Good news, everyone! Astronomers have determined the best place on Earth to study the stars. But if you are an amateur astronomer who hopes to take advantage of this astronomically sweet place, you will have to bond, as it is in the heart of Antarctica, one of the coldest places on the planet.
Dome A – the tallest ice dome in the Antarctic Plateau – allows the clearest views of the starry sky at night, according to the new research published this week in Nature. Ice domes are the uppermost parts of the ice sheets, rising high above the frozen terrain. Dome A of Antarctica, although an ideal place for stars, is one of the best the coldest places on Earth, with a temperature such as low as –130 degrees Fahrenheit (-90 degrees Celsius). It’s close night time on Mars,,
So while the new document offers an optimal place to perform astronomy, the remote location of Dome A, also known as Dome Argus, presents some significant challenges. Scientists hoping to set up camp in this place, in addition to dealing with the severe cold, will have to travel 740 miles (1,200 kilometers) inland Antarctica.
Light pollution is a problem for both professional and amateur astronomers, but it has a clearer view of the night sky than avoiding street lights and skyscrapers. Atmospheric turbulence, by giving stars their characteristic moments, can interfere with clear views of space. Medium-latitude and high-altitude telescopes, such as those in Hawaii and Chile, are ideal in this regard, as these observatories take advantage of the weaker turbulence found in these locations.
Astronomers have a metric called a visible number to denote the quality of the view of the night sky, which they measure in arcs. The smaller the number, the lower the turbulence and thus the better the view of stars, galaxies, nebulae and many other astronomers hope to see. In Hawaii and Chile, the number of sightings is about 0.6 to 0.8 arcs.
In Dome C, another ice dome located on the Antarctic Plateau, this number is between 0.23 and 0.36 arseconds, highlighting the frozen continent as an ideal place to explore the night sky. Here the boundary layer – the lowest part of the Earth’s atmosphere – is extremely thin, which leads to less turbulence.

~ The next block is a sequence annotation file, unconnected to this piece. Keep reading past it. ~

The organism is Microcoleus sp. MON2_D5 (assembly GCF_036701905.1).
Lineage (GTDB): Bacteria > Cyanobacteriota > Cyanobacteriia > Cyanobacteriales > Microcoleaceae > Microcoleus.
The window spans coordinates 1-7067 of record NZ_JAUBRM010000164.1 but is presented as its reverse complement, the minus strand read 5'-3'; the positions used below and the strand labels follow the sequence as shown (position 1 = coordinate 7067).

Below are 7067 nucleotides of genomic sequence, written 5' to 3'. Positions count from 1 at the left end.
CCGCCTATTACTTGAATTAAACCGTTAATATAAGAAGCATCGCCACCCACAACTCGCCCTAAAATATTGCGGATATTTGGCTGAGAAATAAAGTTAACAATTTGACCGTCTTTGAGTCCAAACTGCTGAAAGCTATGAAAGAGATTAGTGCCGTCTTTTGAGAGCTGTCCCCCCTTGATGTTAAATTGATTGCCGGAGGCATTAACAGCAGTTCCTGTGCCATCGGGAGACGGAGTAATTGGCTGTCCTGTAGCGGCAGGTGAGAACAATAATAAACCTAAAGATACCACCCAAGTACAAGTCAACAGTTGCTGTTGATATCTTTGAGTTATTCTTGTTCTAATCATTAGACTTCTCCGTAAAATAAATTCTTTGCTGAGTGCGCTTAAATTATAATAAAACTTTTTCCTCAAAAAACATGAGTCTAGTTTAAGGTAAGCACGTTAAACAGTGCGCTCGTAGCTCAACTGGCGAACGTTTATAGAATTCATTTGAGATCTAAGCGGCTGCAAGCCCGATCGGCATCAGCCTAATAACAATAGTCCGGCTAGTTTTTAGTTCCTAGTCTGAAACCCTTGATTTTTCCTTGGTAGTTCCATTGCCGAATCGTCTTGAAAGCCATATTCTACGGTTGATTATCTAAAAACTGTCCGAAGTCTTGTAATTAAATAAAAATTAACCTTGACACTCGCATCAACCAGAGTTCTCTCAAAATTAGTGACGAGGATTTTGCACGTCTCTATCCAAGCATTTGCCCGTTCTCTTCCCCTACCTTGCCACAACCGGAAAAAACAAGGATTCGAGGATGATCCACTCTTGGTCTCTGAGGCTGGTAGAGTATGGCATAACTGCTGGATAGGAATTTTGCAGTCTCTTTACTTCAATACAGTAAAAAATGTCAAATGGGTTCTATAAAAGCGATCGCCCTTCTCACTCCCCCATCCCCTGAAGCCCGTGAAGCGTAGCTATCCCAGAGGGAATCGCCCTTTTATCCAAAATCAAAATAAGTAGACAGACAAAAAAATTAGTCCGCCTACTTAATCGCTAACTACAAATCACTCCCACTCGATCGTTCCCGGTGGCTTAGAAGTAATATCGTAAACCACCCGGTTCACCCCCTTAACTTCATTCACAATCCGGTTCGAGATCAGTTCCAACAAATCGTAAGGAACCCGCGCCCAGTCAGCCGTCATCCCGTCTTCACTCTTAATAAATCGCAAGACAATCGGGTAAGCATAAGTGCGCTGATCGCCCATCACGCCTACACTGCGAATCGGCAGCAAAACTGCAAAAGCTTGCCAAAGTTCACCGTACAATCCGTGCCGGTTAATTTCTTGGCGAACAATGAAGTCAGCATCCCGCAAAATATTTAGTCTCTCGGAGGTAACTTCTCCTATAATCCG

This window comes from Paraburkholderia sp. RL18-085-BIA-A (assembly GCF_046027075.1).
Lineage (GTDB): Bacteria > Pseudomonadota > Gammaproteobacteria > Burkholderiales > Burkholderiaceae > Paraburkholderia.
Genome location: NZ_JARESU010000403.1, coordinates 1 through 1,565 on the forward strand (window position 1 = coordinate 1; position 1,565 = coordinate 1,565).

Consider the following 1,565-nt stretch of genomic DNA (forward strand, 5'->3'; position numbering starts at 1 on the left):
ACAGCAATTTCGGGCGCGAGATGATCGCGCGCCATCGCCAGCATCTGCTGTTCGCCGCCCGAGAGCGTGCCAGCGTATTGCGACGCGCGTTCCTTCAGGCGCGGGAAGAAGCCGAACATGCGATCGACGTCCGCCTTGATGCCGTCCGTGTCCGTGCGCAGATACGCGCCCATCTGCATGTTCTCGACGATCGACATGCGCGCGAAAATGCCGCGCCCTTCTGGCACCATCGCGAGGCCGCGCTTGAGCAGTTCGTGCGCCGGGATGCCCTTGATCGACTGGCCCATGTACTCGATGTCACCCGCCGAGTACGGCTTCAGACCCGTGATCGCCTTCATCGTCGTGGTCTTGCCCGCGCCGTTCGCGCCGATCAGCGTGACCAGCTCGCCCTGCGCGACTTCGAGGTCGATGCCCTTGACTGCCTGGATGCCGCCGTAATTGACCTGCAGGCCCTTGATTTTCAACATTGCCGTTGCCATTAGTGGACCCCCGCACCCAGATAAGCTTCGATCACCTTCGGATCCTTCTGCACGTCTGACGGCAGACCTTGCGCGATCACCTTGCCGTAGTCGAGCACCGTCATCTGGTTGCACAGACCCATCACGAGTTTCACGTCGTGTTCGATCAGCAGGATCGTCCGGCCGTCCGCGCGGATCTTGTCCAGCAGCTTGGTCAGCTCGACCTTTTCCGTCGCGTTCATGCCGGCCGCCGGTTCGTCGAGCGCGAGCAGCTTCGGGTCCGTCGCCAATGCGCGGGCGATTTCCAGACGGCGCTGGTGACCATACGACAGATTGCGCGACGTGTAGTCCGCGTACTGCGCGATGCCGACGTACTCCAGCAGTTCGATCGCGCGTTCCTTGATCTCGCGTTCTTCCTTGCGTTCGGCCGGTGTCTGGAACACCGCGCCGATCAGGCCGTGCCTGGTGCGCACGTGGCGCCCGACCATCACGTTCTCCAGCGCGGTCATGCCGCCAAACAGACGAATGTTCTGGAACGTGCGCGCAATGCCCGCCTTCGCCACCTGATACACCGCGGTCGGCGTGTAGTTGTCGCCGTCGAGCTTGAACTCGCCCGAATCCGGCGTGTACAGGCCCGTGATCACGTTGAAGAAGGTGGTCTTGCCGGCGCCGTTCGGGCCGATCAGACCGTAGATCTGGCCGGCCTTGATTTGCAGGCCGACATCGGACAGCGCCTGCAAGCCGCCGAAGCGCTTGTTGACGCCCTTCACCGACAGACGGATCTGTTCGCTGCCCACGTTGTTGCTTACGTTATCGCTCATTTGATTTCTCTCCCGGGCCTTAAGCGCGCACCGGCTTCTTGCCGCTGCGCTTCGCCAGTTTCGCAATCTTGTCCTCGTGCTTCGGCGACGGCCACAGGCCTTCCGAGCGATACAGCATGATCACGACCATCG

Dome C is great, but as the new paper shows, Dome A is probably better. An international team from China, Canada and Australia made night measurements at this place, which has not been done before, finding an average number of views 0.31 arcs and low of 0.13 arseconds.
The researchers also made a comparative analysis of the two sites in Antarctica. Measurements from dome A at 8 feet were much better than measurements made at the same height at dome C. In fact, measurements from dome A at that height were equivalent to measurements taken at 66 feet (20 meters) in Dome C, revealing the former as a superb place.
“A telescope located in Dome A could perform a similar telescope located on any other astronomical object on the planet,” explained Paul Hickson, an astronomer at the University of British Columbia and co-author of the study, in a statement to SBC. “The combination of high altitude, low temperature, long periods of continuous darkness and an extremely stable atmosphere makes Dome A a very attractive place for optical and infrared astronomy. The telescope located there would have sharper images and could detect paler objects. “
Not surprisingly, the cold had a detrimental effect on the instruments used in the study, as the researchers’ equipment was at a disadvantage from freezing. An undeveloped station equipped with a differential motion monitor tracks the Antarctic sky for seven months, with temperatures dropping to –103 degrees Fahrenheit (-75 degrees Celsius) at times. In a press release, Bin Ma, the study’s first author and scientist at the Chinese Academy of Sciences in Beijing, said: “This is a technological breakthrough in itself.” A solution to the frostbite problem could improve viewing by 10% up to 12%, according to the study.
In addition to astronomy, Dome A “is a natural laboratory for studying the formation and dissipation of turbulence in the boundary layer,” the authors wrote in their paper. “Future measurements of the weather, visibility and turbulence profile at low altitudes could contribute to a better understanding of the Antarctic atmosphere.”
It is clear that building an observatory on the Antarctic Plateau would be huge logistical endeavor. Supplies and staff will have to be involved, while the structure itself will have to withstand extremes stud and probably even shifts in the ice. Climate change is likely to be additional complications.
Scientists have finally determined the best place on Earth for astronomy, but will they actually do so? We are glad to find out.